December 1, 2021

Chicago Botanic Garden, Japanese island, photo credit Elizabeth Jones

Do you meditate?

Many people around the world meditate on a regular basis. Many of these people come from a variety of faith traditions. That is, vast numbers of people who practice meditation come from a faith tradition other than Christianity.

I did not know much about meditation when I was growing up. (I guess there were not too many Lutherans who were in the habit of regular meditation during the 1970’s, at least in my area.) By the time I really got interested about different types of prayer – which was during the late 1980’s – I found a number of books published about meditation and contemplation. And, these books came from a variety of different faith traditions.

If no one in your family or among your friends practices meditation, it might indeed seem different.  But, is meditation any more different than certain types of prayer that are practiced in many homes of devout Catholics in the Chicago area? Or, the types of prayer practiced by Orthodox acquaintances of mine around Chicago? This is an honest, sincere question. (I really would like to understand!)   

I love the simple definition given by Buddhist monk Thich Nhat Hanh: “Meditation is simply the practice of stopping and looking deeply.” [1] That means to me stopping and looking deeply – with no judgment.

A snap response might be: “Oh, that is easy!” But, is it? A non-judgmental, open, interested stop, with a deep gaze – this might indeed be a challenge, whatever your faith tradition!

Thich Nhat Hanh goes on to say, “With mindfulness and concentration you can direct your attention to what is there and have a deep look. You can begin to see the true nature of what is in front of you.” [2] Isn’t this a way of looking at things (and people) the way God must see them? At least, starting to see them with God’s eyes?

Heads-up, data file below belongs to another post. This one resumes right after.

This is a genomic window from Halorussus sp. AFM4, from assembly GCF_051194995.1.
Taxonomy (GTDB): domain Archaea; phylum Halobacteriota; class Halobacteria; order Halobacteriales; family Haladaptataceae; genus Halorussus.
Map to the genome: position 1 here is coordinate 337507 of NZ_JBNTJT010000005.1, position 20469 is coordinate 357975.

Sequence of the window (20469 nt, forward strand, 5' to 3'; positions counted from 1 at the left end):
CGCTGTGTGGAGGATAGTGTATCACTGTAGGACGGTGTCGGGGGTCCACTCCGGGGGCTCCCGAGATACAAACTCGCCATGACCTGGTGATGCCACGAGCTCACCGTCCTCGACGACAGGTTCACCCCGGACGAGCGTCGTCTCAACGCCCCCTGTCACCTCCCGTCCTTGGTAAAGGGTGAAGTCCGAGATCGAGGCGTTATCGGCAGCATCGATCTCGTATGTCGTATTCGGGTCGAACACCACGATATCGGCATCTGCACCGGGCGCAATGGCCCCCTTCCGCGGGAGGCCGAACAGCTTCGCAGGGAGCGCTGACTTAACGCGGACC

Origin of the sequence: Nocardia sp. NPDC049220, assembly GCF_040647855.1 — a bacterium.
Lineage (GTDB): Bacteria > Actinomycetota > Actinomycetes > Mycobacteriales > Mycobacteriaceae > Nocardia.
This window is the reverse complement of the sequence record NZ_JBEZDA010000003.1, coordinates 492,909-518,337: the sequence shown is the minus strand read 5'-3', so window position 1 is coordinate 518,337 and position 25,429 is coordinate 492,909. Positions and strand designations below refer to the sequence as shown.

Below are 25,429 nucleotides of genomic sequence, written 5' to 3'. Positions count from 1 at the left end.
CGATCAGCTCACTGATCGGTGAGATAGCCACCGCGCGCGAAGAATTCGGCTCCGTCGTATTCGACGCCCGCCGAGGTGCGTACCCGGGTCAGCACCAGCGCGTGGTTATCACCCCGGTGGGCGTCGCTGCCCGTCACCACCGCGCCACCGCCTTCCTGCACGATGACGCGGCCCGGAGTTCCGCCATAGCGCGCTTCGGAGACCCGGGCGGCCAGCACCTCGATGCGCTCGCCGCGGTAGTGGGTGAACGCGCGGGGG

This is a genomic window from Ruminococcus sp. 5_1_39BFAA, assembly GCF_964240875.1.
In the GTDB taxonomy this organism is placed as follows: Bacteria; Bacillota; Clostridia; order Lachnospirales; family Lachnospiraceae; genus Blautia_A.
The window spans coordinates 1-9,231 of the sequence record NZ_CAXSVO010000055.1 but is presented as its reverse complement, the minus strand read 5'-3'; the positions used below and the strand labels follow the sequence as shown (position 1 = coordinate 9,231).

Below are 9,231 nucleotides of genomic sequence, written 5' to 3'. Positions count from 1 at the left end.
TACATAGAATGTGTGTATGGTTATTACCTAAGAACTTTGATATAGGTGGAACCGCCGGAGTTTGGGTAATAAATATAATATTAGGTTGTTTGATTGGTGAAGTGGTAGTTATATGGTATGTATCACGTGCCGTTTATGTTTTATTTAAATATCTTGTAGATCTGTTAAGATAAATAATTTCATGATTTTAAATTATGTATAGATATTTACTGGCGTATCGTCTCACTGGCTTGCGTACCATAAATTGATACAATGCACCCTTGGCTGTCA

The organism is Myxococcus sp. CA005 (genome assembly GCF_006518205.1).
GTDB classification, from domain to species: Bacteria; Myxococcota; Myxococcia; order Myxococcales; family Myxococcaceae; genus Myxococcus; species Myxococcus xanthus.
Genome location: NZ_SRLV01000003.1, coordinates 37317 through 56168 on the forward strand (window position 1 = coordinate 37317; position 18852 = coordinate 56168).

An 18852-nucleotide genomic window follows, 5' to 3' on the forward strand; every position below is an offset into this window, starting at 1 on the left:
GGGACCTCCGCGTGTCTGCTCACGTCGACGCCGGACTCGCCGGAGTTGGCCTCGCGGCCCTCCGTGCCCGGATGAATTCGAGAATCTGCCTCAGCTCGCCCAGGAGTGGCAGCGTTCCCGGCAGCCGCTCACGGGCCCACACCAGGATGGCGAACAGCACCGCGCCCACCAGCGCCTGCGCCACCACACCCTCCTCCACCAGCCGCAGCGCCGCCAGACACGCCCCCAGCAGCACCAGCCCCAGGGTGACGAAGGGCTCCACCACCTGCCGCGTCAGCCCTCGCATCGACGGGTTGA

I have practiced the different ways of meditation and contemplation this monk suggests in this small book. Mind-opening, to say the least. I cannot meditate on a regular basis, because my mind is too wedded to the written word. (I really enjoy praying with Scripture! But, more on that, later.) However, when I do try to meditate, I receive rich rewards. God knows that this is not my preferred way of praying, and I believe God honors that, and understands.

Yes, I have meditated, a number of times. I have been refreshed! And, I deeply respect and honor Thich Nhat Hanh, and his practice of coming before the Holy. This slim, little book holds a valued place on my bookshelf devoted to books on prayer, contemplation and meditation.

Please, pray with me. Dear Holy One, thank You for many different understandings of You and how You are in the world. How You relate to individuals, as well as how You might be as different people approach You in different ways. Thank You for helping me to open myself to new experiences in prayer. Thank You especially for this little book How to Sit. Help me glean words of wisdom and ways of prayer and meditation from its pages. In Your divine Name I pray, amen.

@chaplaineliza

Thanks to the website www.contemplativemind.org for their excellent image the Tree of Contemplative Practices.

(Suggestion: visit me at my other blogs: www.pastorpreacherprayer.com, matterofprayer: A Year of Everyday Prayers. and  A Year of Being Kind . Thanks! )


[1] Nhat Hanh, Thich, How to Sit (Parallax Press: United States of America, 2014), 18.

[2] Ibid.